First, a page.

Designing behaviour for mobile robots

What would do you do if a you see a small delivery robot rapidly approaching on the sidewalk? Do you get out of the way, like you would if you see someone running in a hurry? And perhaps more interesting: should a robot get out of the way when it sees you running in a hurry?

At Industrial Design Engineering, TU Delft, we believe the next step in robotics is a responsiveness to the complexity of our interactions. With robots all around us in the near future for things like delivery, we need to design them to be able to recognise and respond to social signals and cues. Together with the AMS Institute in Amsterdam, Delft design researchers are looking into robots that treat humans like humans, instead of pre-programming every single possible interaction.

In cities around the world, the first delivery robots are already roaming around in various pilots. These robots are predominantly programmed with basic social ‘rules’, such as sticking to the right and waiting for traffic lights. As you can imagine, the amount of possible scenarios these robots can encounter and would need to be pre-programmed for are endless.

In the real world people respond to these robot platforms and their behaviours in diverse ways. From mildly interested, to scared or intrigued enough to tease such robots. This can result in robots in public space effectively being harassed and vandalised. Worse, it can also result in people suffering adverse effects from the presence of such robots – such as when a wheelchair user was unable to move due to a robot freezing on the sidewalk.

Experimenting in Living Lab setting

How can we design these robots and their behaviours such that they are at home in our cities? How can we improve pedestrian-robot interaction? How can such robots add value for society by fulfilling functions such as parcel delivery or street cleaning? These are crucial design challenges, that require an appropriate balancing of social, service, and technical needs.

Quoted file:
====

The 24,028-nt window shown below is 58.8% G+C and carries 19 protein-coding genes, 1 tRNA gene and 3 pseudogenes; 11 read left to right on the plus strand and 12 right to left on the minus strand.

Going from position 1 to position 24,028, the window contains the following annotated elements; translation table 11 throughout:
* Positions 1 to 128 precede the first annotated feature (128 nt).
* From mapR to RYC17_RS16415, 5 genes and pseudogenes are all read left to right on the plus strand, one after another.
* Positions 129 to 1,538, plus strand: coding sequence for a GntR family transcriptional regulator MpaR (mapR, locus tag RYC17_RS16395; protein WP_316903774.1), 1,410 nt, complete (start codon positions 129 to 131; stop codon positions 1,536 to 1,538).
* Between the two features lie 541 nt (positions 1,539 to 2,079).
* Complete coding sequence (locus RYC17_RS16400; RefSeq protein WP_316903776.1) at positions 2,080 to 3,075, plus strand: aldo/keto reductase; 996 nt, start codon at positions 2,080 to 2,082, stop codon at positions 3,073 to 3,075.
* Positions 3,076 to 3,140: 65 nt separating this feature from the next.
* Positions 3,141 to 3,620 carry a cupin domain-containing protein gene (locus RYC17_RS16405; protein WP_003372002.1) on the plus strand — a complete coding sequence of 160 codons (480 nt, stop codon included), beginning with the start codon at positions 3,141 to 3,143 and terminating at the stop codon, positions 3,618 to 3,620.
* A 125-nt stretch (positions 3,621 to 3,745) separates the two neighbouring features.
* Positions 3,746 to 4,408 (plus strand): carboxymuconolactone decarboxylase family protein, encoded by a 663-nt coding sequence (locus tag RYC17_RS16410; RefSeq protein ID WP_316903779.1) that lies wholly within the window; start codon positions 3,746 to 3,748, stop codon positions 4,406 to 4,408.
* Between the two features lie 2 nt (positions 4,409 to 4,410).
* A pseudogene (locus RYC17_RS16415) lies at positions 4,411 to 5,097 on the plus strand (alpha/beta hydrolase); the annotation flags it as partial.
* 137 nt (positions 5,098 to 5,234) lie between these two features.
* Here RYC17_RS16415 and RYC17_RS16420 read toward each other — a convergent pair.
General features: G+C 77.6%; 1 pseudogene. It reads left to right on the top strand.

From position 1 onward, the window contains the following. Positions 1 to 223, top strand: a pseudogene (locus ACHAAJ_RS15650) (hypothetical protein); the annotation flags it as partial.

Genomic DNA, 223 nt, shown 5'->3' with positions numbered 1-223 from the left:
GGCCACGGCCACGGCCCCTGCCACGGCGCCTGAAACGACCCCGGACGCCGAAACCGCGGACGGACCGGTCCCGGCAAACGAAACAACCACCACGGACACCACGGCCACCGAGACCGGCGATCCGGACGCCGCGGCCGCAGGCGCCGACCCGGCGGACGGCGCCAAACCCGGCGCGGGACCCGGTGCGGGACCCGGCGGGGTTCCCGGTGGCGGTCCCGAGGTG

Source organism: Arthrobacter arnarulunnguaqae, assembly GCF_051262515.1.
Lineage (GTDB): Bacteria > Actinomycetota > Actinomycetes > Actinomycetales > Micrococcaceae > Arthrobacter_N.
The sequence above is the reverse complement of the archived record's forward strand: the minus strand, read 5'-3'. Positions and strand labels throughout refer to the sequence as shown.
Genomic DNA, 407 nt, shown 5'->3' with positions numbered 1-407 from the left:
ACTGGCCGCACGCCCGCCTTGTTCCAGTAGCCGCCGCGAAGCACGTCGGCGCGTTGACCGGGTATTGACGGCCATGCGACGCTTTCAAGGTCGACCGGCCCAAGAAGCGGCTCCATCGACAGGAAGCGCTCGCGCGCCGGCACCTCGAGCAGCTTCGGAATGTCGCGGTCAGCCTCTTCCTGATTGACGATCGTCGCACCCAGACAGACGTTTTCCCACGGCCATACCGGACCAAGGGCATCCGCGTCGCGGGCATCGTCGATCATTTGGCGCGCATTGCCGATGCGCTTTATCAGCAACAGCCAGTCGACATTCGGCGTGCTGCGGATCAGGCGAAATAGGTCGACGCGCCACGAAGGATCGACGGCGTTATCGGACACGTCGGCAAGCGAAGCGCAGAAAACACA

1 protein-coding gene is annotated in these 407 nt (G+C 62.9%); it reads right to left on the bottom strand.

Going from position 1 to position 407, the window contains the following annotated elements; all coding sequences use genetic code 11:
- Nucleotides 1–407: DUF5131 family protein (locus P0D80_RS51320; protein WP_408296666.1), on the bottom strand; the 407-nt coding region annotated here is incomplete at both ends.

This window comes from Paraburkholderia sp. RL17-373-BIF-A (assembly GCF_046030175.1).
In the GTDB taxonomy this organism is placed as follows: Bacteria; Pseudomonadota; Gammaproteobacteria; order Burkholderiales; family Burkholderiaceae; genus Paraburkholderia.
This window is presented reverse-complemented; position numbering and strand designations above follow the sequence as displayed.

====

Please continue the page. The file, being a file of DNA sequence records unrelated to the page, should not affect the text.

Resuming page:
AMS Institute provides an exciting environment to investigate these questions; a living lab environment at Marineterrein Amsterdam Living Lab, the mobile robot platform ‘Husky’, and active connections with the municipality and companies in Amsterdam. Together with our students, we create prototypes within this context that help us evoke and understand the reactions of people. We share insights from research and graduation projects on this page below.

The work in this project is also related to several of our other projects:

  • The COALA project is also looking into social signals and cues, in the context of smart manufacturing
  • With AIRlab, we are also looking into the design of responsive behaviours, in the context of retail

Yunzhong Zhou

Completed graduation projects

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Wietse Bosch

Stef de Groot

Patrick Keesmaat

Graduation projects – In progress

Shell for a delivery robot

Romy Geitenbeek

Sketching streetwise robot behavior

Robbie de Groot

Unique emotions for robots

Melek Akan